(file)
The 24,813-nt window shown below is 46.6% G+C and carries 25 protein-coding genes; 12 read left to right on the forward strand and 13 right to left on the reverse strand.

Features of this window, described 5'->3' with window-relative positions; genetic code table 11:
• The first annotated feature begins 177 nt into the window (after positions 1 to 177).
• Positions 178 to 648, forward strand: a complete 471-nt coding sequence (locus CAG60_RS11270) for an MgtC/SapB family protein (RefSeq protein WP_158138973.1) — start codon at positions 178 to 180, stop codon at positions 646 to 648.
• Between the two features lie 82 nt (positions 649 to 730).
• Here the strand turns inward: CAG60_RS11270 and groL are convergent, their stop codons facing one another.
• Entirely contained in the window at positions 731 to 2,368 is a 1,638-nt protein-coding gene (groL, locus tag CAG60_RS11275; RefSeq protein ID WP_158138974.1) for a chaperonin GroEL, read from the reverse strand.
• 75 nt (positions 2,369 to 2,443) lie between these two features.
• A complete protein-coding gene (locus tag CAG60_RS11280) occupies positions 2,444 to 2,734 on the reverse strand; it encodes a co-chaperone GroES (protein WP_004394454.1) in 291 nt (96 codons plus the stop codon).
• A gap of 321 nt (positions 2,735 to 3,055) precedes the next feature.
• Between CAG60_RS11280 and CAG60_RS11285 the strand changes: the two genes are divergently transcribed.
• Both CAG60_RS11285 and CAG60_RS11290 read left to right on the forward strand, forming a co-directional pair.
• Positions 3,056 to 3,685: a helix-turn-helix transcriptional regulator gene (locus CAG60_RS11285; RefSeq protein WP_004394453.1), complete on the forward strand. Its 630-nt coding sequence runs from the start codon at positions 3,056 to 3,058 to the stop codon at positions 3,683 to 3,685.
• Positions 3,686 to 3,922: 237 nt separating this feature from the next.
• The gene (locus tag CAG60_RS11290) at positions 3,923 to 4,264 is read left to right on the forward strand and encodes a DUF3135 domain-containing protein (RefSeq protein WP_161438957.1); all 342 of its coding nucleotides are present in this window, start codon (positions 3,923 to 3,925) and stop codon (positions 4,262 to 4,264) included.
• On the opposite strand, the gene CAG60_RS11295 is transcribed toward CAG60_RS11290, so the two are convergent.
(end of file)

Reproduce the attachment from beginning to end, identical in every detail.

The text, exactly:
The 24,813-nt window shown below is 46.6% G+C and carries 25 protein-coding genes; 12 read left to right on the forward strand and 13 right to left on the reverse strand.

Features of this window, described 5'->3' with window-relative positions; genetic code table 11:
• The first annotated feature begins 177 nt into the window (after positions 1 to 177).
• Positions 178 to 648, forward strand: a complete 471-nt coding sequence (locus CAG60_RS11270) for an MgtC/SapB family protein (RefSeq protein WP_158138973.1) — start codon at positions 178 to 180, stop codon at positions 646 to 648.
• Between the two features lie 82 nt (positions 649 to 730).
• Here the strand turns inward: CAG60_RS11270 and groL are convergent, their stop codons facing one another.
• Entirely contained in the window at positions 731 to 2,368 is a 1,638-nt protein-coding gene (groL, locus tag CAG60_RS11275; RefSeq protein ID WP_158138974.1) for a chaperonin GroEL, read from the reverse strand.
• 75 nt (positions 2,369 to 2,443) lie between these two features.
• A complete protein-coding gene (locus tag CAG60_RS11280) occupies positions 2,444 to 2,734 on the reverse strand; it encodes a co-chaperone GroES (protein WP_004394454.1) in 291 nt (96 codons plus the stop codon).
• A gap of 321 nt (positions 2,735 to 3,055) precedes the next feature.
• Between CAG60_RS11280 and CAG60_RS11285 the strand changes: the two genes are divergently transcribed.
• Both CAG60_RS11285 and CAG60_RS11290 read left to right on the forward strand, forming a co-directional pair.
• Positions 3,056 to 3,685: a helix-turn-helix transcriptional regulator gene (locus CAG60_RS11285; RefSeq protein WP_004394453.1), complete on the forward strand. Its 630-nt coding sequence runs from the start codon at positions 3,056 to 3,058 to the stop codon at positions 3,683 to 3,685.
• Positions 3,686 to 3,922: 237 nt separating this feature from the next.
• The gene (locus tag CAG60_RS11290) at positions 3,923 to 4,264 is read left to right on the forward strand and encodes a DUF3135 domain-containing protein (RefSeq protein WP_161438957.1); all 342 of its coding nucleotides are present in this window, start codon (positions 3,923 to 3,925) and stop codon (positions 4,262 to 4,264) included.
• On the opposite strand, the gene CAG60_RS11295 is transcribed toward CAG60_RS11290, so the two are convergent.